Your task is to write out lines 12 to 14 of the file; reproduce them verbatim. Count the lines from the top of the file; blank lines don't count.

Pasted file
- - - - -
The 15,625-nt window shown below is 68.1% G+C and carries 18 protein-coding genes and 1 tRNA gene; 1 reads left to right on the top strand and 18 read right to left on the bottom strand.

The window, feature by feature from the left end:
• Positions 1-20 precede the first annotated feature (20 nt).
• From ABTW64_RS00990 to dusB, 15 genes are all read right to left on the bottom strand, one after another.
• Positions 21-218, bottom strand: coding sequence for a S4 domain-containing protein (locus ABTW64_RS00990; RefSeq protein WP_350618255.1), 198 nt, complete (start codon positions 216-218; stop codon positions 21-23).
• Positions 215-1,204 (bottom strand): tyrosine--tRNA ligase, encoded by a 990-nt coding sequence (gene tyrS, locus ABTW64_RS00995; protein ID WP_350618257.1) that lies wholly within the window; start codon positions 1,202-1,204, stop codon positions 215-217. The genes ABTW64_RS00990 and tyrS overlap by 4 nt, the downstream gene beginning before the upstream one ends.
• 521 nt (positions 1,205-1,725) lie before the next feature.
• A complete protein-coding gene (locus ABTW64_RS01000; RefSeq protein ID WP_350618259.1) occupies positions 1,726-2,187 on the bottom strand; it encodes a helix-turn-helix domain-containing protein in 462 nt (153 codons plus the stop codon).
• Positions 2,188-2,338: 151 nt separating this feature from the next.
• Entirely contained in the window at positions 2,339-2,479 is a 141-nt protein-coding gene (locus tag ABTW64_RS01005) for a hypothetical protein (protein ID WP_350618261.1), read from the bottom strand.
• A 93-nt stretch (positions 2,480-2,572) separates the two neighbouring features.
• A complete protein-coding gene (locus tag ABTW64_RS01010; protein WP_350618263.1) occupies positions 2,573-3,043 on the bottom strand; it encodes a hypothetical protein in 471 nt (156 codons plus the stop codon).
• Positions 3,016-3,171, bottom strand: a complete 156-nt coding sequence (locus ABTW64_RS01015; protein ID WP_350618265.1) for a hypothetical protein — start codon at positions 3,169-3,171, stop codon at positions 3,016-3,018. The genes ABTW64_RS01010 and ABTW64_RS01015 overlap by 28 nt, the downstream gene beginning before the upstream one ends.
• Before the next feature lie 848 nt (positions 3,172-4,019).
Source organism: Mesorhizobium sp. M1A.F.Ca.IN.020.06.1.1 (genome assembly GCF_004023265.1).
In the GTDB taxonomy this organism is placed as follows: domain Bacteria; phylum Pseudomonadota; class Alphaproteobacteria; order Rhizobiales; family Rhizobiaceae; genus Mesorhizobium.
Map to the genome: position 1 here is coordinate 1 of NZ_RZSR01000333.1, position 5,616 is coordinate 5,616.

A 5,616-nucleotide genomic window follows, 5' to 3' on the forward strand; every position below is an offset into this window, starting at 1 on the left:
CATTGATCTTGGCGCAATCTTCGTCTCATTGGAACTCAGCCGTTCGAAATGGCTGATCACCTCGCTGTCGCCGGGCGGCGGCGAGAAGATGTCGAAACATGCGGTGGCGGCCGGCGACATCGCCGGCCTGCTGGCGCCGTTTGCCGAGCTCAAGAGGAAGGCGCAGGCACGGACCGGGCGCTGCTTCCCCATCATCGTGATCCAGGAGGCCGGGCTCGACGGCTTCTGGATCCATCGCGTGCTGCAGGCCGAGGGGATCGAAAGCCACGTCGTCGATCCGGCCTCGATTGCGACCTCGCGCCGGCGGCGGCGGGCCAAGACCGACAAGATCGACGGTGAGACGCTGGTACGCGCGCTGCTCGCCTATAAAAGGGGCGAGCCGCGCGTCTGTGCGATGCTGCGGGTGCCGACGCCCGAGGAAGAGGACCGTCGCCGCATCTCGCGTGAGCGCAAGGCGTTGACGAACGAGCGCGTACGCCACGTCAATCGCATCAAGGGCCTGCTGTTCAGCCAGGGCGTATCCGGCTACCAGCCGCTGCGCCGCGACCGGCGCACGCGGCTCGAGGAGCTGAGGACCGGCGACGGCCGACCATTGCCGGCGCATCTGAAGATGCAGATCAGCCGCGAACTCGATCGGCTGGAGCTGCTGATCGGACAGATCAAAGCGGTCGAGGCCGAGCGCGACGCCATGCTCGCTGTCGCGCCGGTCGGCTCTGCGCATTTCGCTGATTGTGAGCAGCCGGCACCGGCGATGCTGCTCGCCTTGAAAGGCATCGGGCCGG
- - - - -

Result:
• A complete protein-coding gene (locus tag ABTW64_RS01010; protein WP_350618263.1) occupies positions 2,573-3,043 on the bottom strand; it encodes a hypothetical protein in 471 nt (156 codons plus the stop codon).
• Positions 3,016-3,171, bottom strand: a complete 156-nt coding sequence (locus ABTW64_RS01015; protein ID WP_350618265.1) for a hypothetical protein — start codon at positions 3,169-3,171, stop codon at positions 3,016-3,018. The genes ABTW64_RS01010 and ABTW64_RS01015 overlap by 28 nt, the downstream gene beginning before the upstream one ends.
• Before the next feature lie 848 nt (positions 3,172-4,019).